Turning now additionally to FIG. 2, the mist eliminator comprises one or more pairs of a first or upstream unit 14 and a second or downstream unit 16. The paired units 14 and 16 are generally aligned along a central longitudinal axis 18 in the direction of flow of the vapor stream, represented by arrows 19. Central axis 18 is normally oriented substantially vertically, but can be inclined at an angle to the vertical. If more than one pair of mist elimination units 14 and 16 is used, the first units 14 are positioned in linear or offset side-by-side relationship and the second units 16 are likewise positioned in linear or offset side-by-side relationship. Substantially all of the entire cross-sectional area of the vessel 12 (FIG. 1) is preferably filled by both the first unit(s) 14 and the second unit(s) 16.

The first mist elimination unit 14 has a generally vaulted or inverted V-shaped profile. The unit 14 has a central apex 20 and a pair of wing segments 22 and 24 that slope outwardly and downwardly from the apex 20 and are positioned in intersecting planes. The wing segments 22 and 24 terminate in laterally spaced-apart terminal ends 26 and 28, respectively.

The second mist elimination unit 16 also has a generally vaulted or inverted V-shaped profile with a central apex 30 and outwardly and downwardly sloping wing segments 32 and 34 having terminal ends 36 and 38. The apex 20 and terminal ends 26 and 28 of the first unit 14 are preferably, but not necessarily, generally aligned with the respective apex 30 and terminal ends 36 and 38 of the second unit 16.

The wing segments 22, 24, 32, and 34 are depicted as parallelograms in the drawings, but it is to be understood that they can be other geometric shapes. Likewise, the use of the phrase “inverted V-shaped profile” herein is not intended to require that the wing segments extend in a linear fashion. They may instead extend in an arcuate or curvilinear fashion from the central apex 20 or 30 to the respective terminal ends 26 and 28 or 36 and 38.

The terminal ends 26 and 28 of the first mist elimination unit 14 are attached to a first support member 40 and a second support member 42, respectively, that extend along the horizontal length of the terminal ends 26 and 28. The terminal ends 36 and 38 of the second mist elimination unit are likewise attached to the same support members 40 and 42. In one embodiment, the support members 40 and 42 may each take the form of a flat metal or plastic plate 44 having inwardly projecting flanges 46 and 48 that underlie and support the wing segments 22, 24, 32, and 34 of the respective mist elimination units 14 and 16. The ends of the support members 40 and 42 may be welded or otherwise attached directly to the walls of the vessel 12 (FIG. 1) or they may be attached to beams 50 and 52 that are attached to the walls of the vessel 12. The particular configuration of the support members 40 and 42 can be varied to suit particular applications, but it is preferred that a single set of support members 40 and 42 is used to support the paired first and second mist elimination units 14 and 16. Utilizing a single set of support members 40 and 42 for both the first and second mist elimination units 14 and 16 rather than separate support members for each unit 14 and 16 is advantageous in that it minimizes the fabrication and installation costs of the mist eliminator 10.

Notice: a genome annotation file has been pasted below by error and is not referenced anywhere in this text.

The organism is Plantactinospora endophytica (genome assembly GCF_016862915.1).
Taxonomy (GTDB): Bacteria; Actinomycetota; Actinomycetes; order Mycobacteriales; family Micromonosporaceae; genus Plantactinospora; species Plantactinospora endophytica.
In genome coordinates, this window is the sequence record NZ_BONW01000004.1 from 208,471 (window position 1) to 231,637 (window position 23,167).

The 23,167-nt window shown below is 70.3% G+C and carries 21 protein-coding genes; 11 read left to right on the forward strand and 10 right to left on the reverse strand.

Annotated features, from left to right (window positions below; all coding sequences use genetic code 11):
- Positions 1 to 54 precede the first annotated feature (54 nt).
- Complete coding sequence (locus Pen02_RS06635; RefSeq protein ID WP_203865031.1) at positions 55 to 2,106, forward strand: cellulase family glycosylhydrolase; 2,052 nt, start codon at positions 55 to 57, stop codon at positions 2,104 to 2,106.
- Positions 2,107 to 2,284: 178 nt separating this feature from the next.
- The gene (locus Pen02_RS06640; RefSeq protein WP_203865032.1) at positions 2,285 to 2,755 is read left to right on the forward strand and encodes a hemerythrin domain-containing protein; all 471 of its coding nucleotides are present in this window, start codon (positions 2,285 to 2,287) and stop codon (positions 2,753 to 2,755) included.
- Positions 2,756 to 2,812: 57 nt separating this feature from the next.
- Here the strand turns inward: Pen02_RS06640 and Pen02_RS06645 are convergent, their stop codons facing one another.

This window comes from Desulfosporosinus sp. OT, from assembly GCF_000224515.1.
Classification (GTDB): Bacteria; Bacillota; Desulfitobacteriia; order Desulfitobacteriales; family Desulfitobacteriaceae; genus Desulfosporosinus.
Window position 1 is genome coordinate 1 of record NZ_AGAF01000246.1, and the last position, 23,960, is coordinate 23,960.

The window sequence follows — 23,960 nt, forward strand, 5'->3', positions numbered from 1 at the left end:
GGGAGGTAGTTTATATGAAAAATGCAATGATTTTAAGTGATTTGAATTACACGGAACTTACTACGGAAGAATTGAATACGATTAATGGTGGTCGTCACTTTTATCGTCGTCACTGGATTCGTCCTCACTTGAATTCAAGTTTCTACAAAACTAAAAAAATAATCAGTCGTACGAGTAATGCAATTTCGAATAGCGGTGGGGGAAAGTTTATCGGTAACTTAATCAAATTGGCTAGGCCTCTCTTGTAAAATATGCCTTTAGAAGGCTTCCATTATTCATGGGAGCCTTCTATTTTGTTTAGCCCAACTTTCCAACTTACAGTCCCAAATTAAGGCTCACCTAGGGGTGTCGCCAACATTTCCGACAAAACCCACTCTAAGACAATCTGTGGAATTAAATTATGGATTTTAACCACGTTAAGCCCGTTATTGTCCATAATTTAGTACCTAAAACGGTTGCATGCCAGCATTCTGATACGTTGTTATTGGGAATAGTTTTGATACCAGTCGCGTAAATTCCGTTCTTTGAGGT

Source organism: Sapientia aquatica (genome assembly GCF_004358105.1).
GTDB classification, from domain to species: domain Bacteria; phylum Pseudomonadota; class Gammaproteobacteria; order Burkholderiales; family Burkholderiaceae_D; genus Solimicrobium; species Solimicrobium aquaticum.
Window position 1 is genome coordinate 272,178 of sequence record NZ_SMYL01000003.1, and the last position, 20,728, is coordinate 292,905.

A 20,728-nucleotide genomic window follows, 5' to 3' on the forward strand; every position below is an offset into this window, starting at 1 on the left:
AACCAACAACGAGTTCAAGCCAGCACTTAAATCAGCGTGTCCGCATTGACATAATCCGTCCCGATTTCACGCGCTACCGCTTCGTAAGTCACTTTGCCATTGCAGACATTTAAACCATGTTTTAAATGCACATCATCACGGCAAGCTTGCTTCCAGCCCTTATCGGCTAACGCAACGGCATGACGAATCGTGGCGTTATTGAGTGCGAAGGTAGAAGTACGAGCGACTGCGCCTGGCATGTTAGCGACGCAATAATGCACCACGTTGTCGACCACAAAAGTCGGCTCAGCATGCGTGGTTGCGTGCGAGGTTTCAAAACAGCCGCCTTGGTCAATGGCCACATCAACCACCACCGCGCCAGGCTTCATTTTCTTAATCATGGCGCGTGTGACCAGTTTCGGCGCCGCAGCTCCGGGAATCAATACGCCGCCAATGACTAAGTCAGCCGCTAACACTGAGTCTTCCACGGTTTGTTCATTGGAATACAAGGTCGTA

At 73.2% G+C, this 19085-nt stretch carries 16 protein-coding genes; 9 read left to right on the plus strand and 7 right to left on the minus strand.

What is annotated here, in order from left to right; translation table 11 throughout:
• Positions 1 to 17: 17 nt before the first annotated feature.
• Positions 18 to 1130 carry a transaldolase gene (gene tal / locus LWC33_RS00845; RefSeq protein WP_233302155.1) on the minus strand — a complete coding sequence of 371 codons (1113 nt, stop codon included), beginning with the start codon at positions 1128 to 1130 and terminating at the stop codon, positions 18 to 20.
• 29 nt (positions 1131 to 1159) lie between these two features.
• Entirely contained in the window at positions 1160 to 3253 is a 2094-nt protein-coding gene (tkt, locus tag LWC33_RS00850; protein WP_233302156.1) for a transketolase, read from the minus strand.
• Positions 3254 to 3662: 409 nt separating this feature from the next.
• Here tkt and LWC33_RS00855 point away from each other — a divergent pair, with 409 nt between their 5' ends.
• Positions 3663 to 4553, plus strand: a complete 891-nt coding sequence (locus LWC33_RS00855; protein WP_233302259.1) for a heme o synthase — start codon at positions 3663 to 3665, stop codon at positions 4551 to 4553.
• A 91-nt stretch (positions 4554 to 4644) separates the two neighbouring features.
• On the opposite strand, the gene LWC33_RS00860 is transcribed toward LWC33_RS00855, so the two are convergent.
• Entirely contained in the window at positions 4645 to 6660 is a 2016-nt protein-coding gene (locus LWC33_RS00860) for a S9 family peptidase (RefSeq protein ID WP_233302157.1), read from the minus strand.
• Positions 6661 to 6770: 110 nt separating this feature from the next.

The inverted V-shaped profile of the first unit 14 defines an included angle α1 between the wing segments 22 and 24. The wing segments 32 and 34 of the second unit 16 likewise define an included angle α2. The included angle α1 of the first unit 14 is preferably greater than included angle α2 of the second unit 16 so that the ratio of α21 is less than 1 or is in the range of from about 0.1 to about 0.8, about 0.25 to about 0.8, or 0.4 to 0.6. Generally, included angle α1 can be in the range of from about 120° to about 175°, about 130° to about 170°, or 150° to 160°. Included angle α2 can be in the range of from about 50° to about 160°, about 60° to about 140°, or 80° to 120°. As a result of this difference in the included angles, the inverted V-shaped profile of the first unit 14 differs from that of the second unit 16.

Because included angle α1 is greater than included angle α2, the terminal ends 26 and 28 of the first unit 14 can be positioned closely to the terminal ends 36 and 38, respectively, of the second unit 16, thereby allowing both units 14 and 16 to be supported by the common pair of support members 40 and 42. Although the terminal ends of the units 14 and 16 are closely spaced, the difference in included angles α1 and α2 allows greater spacing between the central apexes 20 and 30 of the units. The open space between the units 14 and 16 is advantageous in that it permits a more uniform velocity profile to be obtained as the vapor stream ascends from the first unit 14 to the second unit 16. This advantage is obtained even though the overall height of the mist eliminator 10 is comparable to existing mist eliminators having a triangular design. Moreover, because the first unit 14 has an inverted V-shaped profile which facilitates liquid drainage, the mist eliminator 10 can have a greater efficiency and capacity in comparison to those existing mist eliminators.